On November 8, 2011, the U.S. Department of Health and Human Services Office for Civil Rights (OCR) announced details of its HIPAA Privacy and Security Audit Program. The OCR pilot program calls for approximately 150 audits of covered entities, which audits are intended to address privacy and security compliance, and assist OCR in assessing and identifying best practices as well as risks and vulnerabilities for health care entities. Although the pilot program is expected to immediately impact a small number of covered entities, it appears that OCR is increasing its efforts to enforce HIPAA and the HITECH Act.
Cignet Health was fined $4.3 million by the U.S. Department of Health and Human Services’ (HHS) Office of Civil Rights for violating the Privacy Rule of the Health Insurance Portability and Accountability Act of 1996.
Last week, the Connecticut Attorney General became the first state attorney general to enter into a settlement agreement for HIPAA violations, as a result of the new authority granted to attorneys general under the Health Information Technology for Economic and Clinical Health Act (HITECH Act).
On August 24 and 25, 2009, the Department of Health and Human Services (“HHS”) and the Federal Trade Commission (“FTC”), respectively published rules on when and how covered entities regulated by the Health Insurance Portability and Accountability Act of 1996 (“HIPAA”) and vendors of personal health records (“PHR”) must notify individuals of security breaches concerning… Continue Reading
The popularity of crime dramas on primetime television schedules has made certain aspects of genetic testing commonplace and uncontroversial. However, as science continues to advance at an exponential rate, and as technology and innovation have invaded the realm of individual privacy rights, individuals’ genetic make-up are likely the next frontier. At least 32 states have… Continue Reading
Two months after Congress mandated notification for the breach of unsecured protected health information (PHI), the Secretary of Health and Human Services (HHS) defined what it means to be “unsecured.” As required by Section 13402 of the HITECH Act, H.R. 1, 111th Cong. (1st Sess. 2009) (which was part of the American Recovery and Reinvestment Act of 2009), the Secretary issued guidance and a request for comments on the technologies and methodologies rendering information unusable, unreadable or indecipherable. 74 Fed. Reg. 19006 (Apr. 27, 2009) (to be codified at 45 C.F.R. pts. 160, 164).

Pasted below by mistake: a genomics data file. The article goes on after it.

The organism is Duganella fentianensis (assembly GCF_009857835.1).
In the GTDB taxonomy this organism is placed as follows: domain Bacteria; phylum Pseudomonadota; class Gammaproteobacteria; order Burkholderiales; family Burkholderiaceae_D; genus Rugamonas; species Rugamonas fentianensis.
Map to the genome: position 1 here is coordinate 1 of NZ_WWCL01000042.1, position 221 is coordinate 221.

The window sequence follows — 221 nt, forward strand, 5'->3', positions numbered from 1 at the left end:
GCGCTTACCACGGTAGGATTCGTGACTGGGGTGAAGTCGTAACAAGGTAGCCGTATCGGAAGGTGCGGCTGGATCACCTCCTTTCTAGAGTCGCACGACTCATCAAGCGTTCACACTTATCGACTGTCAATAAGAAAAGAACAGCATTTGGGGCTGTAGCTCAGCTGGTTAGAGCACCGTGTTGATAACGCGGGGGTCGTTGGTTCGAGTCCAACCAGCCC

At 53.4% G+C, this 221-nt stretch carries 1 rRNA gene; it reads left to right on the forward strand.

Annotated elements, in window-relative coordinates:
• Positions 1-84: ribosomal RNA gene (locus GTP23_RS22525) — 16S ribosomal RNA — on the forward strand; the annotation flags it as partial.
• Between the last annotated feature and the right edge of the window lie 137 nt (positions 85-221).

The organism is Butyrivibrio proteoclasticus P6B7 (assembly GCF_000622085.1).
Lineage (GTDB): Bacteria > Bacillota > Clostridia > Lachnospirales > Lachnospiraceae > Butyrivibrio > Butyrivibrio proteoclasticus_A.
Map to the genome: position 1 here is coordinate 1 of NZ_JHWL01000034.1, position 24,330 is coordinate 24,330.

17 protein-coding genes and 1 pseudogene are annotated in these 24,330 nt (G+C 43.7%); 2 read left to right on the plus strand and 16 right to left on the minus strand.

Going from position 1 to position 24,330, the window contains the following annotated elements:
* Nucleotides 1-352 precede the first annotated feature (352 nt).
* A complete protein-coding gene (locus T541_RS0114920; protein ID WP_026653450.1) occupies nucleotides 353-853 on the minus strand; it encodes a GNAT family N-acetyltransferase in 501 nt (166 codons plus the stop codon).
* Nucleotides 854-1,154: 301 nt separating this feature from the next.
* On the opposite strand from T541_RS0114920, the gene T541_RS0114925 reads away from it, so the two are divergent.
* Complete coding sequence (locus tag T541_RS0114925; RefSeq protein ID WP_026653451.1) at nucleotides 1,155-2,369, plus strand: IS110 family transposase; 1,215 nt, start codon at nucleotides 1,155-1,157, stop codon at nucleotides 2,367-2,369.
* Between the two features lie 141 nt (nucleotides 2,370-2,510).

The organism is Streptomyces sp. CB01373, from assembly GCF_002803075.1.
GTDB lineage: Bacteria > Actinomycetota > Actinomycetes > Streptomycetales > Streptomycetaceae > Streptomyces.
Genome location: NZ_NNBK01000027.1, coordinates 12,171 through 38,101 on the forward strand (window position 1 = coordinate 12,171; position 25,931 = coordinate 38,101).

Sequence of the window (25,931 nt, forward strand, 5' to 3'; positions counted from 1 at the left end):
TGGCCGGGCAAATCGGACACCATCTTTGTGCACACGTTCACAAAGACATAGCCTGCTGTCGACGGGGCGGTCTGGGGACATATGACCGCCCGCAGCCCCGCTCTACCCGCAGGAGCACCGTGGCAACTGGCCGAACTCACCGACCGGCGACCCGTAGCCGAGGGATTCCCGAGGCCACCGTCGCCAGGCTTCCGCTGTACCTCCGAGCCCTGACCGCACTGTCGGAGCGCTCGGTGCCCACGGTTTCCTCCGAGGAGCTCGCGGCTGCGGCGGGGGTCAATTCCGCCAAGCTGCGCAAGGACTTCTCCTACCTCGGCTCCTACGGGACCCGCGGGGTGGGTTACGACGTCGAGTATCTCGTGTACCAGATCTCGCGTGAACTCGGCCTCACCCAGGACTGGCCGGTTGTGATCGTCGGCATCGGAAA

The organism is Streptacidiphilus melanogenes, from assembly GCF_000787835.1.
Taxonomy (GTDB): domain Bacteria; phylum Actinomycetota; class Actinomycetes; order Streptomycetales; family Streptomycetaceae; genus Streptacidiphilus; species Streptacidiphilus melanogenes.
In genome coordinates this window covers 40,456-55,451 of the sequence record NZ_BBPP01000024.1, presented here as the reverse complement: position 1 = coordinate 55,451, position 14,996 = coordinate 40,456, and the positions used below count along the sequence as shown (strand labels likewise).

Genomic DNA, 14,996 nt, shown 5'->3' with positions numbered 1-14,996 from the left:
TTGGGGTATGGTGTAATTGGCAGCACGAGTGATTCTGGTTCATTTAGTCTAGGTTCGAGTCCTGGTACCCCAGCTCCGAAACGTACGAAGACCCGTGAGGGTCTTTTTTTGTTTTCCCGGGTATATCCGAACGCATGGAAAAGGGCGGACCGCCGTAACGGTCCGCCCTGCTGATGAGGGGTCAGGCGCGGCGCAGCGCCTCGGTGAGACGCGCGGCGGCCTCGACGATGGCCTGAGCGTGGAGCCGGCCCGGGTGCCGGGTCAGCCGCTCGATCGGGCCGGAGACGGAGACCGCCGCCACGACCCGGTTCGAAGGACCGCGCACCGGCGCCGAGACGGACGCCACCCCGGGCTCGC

The health care industry has been waiting for resolution of the question: Do the Federal Trade Commission’s Identity Theft Red Flag Rules apply to health care providers? With the May 1st compliance deadline looming, health care providers need to know. The answer seems to depend on whom you ask. The Federal Trade Commission (“FTC”) and… Continue Reading
By Jeffrey D. Neuburger and Sara Krauss Congress has been dithering over the adoption of a federal data security breach notice law for the last several years without coming to an agreement on a national standard for reporting breaches in the security of personal and financial data, but on February 17, data breach notice provisions… Continue Reading
On July 15, 2008, the U.S. Department of Health & Human Services (“HHS”) entered into its first Resolution Agreement with a HIPAA-covered entity to settle alleged violations of the privacy and security regulations promulgated under the Health Insurance Portability and Accountability Act of 1996 (“HIPAA”). Pursuant to the Resolution Agreement, a Seattle-based not-for-profit health system, Providence… Continue Reading
Proskauer on Privacy will never be confused with TMZ, but we would be remiss if we failed to report on the high profile privacy scandal unfolding in the backyard of our Los Angeles office. As we previously reported, California’s data breach notification law was amended effective January 1, 2008, to include breaches of medical and health insurance information. A number of recent incidents illustrate once again that it is not enough to have written policies and procedures in place for the handling of sensitive information – employee training is essential.